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What does a NEGATIVE confidence score mean?

Does trying to wrap your brain around a negative z-score cause you to lose sleep? Are you having nightmares about this? Do you argue with your significant other about what it could possibly mean? Fear no more. I can answer this question for you!

When you are tasked with the objective to remote view yourself in the future looking at a photo, we know you are doing a lot more than just that. Based on the data, it seems that you are doing whatever is required using whatever powers that are available to you, to obtain a successful trial. You could be using micro psychokinesis to cause our random number generator to select an image you are more likely to connect with, which in turn will favor the correct future outcome. Or you might be using retro micro psychokinesis to effect the outcome of your random thoughts from the future when you look at your feedback photo, to the past when you were remote viewing. Of course, you might also be catching a brief glimpse of your future feedback image, as per your intention.

And while your intention is to perceive aspects of the correct photo that you will be shown, you might at the same time, be psychically AVOIDING something in the wrong photo - even more often than chance would permit. And that is what a negative z-score is. For example, let's say the wrong photo is a photo of a banana. And you perceived a bunch of ideas that are commonly in a lot of images, like "person. grass. sun. blue. outside." But, you DID NOT perceive "Yellow. banana. fruit. long. food". In other words you significantly AVOIDED using words that may have described any aspect of the wrong photo more often than chance would permit. That could result in a negative z-score.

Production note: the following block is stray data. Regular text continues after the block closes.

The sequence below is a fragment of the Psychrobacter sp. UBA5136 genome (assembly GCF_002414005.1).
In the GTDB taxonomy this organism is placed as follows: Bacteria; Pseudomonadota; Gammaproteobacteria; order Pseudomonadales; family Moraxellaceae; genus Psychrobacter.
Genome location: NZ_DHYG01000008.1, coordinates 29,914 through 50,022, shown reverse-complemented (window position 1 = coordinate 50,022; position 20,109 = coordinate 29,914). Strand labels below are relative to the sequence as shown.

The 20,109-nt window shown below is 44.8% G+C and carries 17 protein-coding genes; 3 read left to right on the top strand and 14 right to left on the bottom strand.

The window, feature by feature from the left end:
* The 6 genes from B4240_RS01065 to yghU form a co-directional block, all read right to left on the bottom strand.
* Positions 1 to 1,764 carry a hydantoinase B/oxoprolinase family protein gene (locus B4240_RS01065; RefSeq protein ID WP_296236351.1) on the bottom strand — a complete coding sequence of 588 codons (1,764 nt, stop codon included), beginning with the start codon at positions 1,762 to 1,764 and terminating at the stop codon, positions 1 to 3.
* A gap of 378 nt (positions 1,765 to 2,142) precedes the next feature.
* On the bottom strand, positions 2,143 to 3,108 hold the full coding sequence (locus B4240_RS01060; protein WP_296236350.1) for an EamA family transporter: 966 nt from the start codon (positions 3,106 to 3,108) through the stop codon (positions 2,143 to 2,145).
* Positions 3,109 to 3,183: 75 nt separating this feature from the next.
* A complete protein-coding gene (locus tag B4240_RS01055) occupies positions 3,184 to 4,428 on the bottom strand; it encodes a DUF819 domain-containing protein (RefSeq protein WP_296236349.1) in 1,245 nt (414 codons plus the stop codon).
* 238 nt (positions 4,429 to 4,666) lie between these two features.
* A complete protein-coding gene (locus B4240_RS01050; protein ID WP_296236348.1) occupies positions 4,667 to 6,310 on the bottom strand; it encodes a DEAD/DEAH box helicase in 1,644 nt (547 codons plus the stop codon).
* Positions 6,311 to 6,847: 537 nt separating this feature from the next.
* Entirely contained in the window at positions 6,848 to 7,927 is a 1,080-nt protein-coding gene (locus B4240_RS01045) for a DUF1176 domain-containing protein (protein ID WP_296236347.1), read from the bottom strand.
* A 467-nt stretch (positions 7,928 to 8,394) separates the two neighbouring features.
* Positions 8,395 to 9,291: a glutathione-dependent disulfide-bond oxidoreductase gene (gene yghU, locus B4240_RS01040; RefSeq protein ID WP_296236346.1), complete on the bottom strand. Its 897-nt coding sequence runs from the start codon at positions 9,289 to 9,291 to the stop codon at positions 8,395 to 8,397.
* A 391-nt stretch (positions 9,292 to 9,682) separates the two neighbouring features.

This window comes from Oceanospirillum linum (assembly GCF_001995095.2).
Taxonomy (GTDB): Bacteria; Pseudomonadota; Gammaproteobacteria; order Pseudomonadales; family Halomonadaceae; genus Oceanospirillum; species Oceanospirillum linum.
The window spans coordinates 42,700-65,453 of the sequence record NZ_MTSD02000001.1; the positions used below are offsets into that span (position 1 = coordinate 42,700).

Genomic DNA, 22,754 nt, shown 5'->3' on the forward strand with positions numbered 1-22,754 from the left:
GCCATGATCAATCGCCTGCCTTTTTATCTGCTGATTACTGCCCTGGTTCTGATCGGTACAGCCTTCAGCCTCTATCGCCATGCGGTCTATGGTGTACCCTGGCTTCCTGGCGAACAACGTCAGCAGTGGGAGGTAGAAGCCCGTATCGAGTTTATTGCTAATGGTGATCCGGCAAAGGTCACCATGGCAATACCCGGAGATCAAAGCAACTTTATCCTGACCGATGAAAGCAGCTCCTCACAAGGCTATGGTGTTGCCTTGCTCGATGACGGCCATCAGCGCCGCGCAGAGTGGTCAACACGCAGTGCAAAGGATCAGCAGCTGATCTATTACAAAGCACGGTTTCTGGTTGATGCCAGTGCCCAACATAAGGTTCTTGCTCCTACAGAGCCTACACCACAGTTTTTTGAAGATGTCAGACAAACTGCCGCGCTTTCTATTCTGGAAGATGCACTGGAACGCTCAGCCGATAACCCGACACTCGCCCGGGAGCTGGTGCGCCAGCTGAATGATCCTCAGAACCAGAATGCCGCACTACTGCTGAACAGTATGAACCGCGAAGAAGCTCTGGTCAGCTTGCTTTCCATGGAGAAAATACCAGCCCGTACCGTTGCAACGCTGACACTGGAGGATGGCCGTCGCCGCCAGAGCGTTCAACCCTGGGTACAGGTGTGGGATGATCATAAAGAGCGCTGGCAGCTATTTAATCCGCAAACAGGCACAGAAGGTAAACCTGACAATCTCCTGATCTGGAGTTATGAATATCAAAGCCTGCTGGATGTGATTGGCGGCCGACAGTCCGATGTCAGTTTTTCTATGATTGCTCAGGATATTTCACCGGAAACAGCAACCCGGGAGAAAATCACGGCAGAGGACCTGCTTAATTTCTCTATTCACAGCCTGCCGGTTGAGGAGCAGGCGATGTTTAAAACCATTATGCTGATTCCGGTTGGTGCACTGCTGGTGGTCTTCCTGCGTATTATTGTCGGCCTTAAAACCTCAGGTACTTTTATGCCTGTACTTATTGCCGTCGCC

How do we know this even exists? We can look at the total z-score for all photos that were correct, compared to the total z-score for all photos that were wrong. If we all tend to match elements of the correct photo more than chance would permit, then we should end up with a statistically significant z-score. And we do, so we know we can do that. However, if the total z-score for all of the wrong photos is negatively significant, then we can also say that we are actually creating that significant negative.

This above performance plots are from two different time-machine users with a large number of trials. Note how the total z-score for all of their correct trials (green line) is significant at z=2.0. Their total z-score for all of their wrong trials (red line) is negative .7. -.7 is not significant, but when we combine all users wrong scores together, the red line is deep into the negative territory. This must mean that we are purposely avoiding perceiving elements of the wrong photo - possibly more often than chance would permit.

Another method of determining if this is a legitimate effect, would be to compare two methods of Target A / Target B analysis. If we simply take the higher of the two scores as your prediction, then we get an over all LOWER success rate than considering the DIFFERENCE between your two scores. That implies that there is INFORMATION in the score for the wrong target.

As always, If you have a question like you would like to know more about, go ahead and ask me, and I'll address it in the next blog.

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